In another case study, Dani received her Robodebt notice when she was homeless after a car accident left her in pain with an acquired brain injury. Her Authorised Review Officer decision affirmed the flawed Robodebt calculation method given Dani’s inability to provide payslips. The Authorised Review Officer’s letter stated that: ‘If every possible means of obtaining the actual income information has been attempted, it is acceptable to use any evidence available including an annual figure’.
“Most clients with Robodebts were denied the right to review, as our lawyers and their clients were told by Centrelink that unless they provided pay slips for the alleged debt period, the request for review would not proceed”, said Bolton.
“Our Robodebt clients were not given any explanation of how their debt was calculated and if they asked, they were told it was calculated ‘automatically’ or ‘by the computer’. The lack of explanation meant that our centres had to make a Freedom of Information request if they wanted to advise or represent a client with a Robodebt”, said Bolton.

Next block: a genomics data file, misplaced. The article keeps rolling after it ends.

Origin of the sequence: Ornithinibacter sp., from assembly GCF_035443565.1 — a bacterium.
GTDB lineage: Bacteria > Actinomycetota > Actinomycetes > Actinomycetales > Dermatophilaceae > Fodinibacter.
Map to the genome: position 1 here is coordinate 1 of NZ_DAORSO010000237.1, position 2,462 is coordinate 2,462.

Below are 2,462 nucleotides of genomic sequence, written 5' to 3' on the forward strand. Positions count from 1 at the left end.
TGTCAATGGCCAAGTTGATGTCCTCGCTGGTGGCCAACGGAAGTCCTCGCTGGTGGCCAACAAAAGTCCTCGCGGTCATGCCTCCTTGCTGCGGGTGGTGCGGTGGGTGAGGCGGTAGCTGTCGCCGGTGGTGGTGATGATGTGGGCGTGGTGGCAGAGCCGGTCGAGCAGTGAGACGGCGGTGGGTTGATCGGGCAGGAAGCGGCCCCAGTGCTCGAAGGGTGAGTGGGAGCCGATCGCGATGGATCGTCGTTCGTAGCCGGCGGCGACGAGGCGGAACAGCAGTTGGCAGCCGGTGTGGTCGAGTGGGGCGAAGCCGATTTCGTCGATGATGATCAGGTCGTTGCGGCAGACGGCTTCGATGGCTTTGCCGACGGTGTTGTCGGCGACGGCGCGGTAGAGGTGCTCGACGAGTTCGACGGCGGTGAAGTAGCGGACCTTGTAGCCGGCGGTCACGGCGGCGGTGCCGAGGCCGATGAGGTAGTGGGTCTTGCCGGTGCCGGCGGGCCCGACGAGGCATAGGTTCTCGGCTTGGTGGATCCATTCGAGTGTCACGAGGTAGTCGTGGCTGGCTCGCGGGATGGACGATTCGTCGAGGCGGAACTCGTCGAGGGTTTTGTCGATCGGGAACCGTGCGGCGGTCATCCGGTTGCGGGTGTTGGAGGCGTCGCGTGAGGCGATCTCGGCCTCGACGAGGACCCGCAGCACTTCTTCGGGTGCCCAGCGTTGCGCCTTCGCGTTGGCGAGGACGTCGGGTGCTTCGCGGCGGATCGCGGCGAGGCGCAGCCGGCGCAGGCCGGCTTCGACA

Welfare Rights Centre NSW saw its first client with an identified Robodebt on 8 December 2016. On 5 March 2017, a Welfare Rights Centre solicitor was being interviewed by the ABC and said that: “With this type of debt raising, it’s not correct because they are not contacting the employer and asking for the fortnightly amounts … what Centrelink appears to have is a suspicion. And they’re asking a person to clarify things for them when they’ve very well got the power to clarify for themselves.”
“The Welfare Rights Centre was severely under-resourced to respond to the huge number of inquiries generated by the introduction of the Robodebt Scheme. As a consequence, many individuals were not able to access advice about their Robodebt and we were not in a position to follow up clients whom we had assisted to obtain records of their debt from Centrelink. Lack of access to advice and representation meant that Centrelink was not held to account for its decision-making in many cases”, said Katherine Boyle, Executive Director of the Welfare Rights Centre.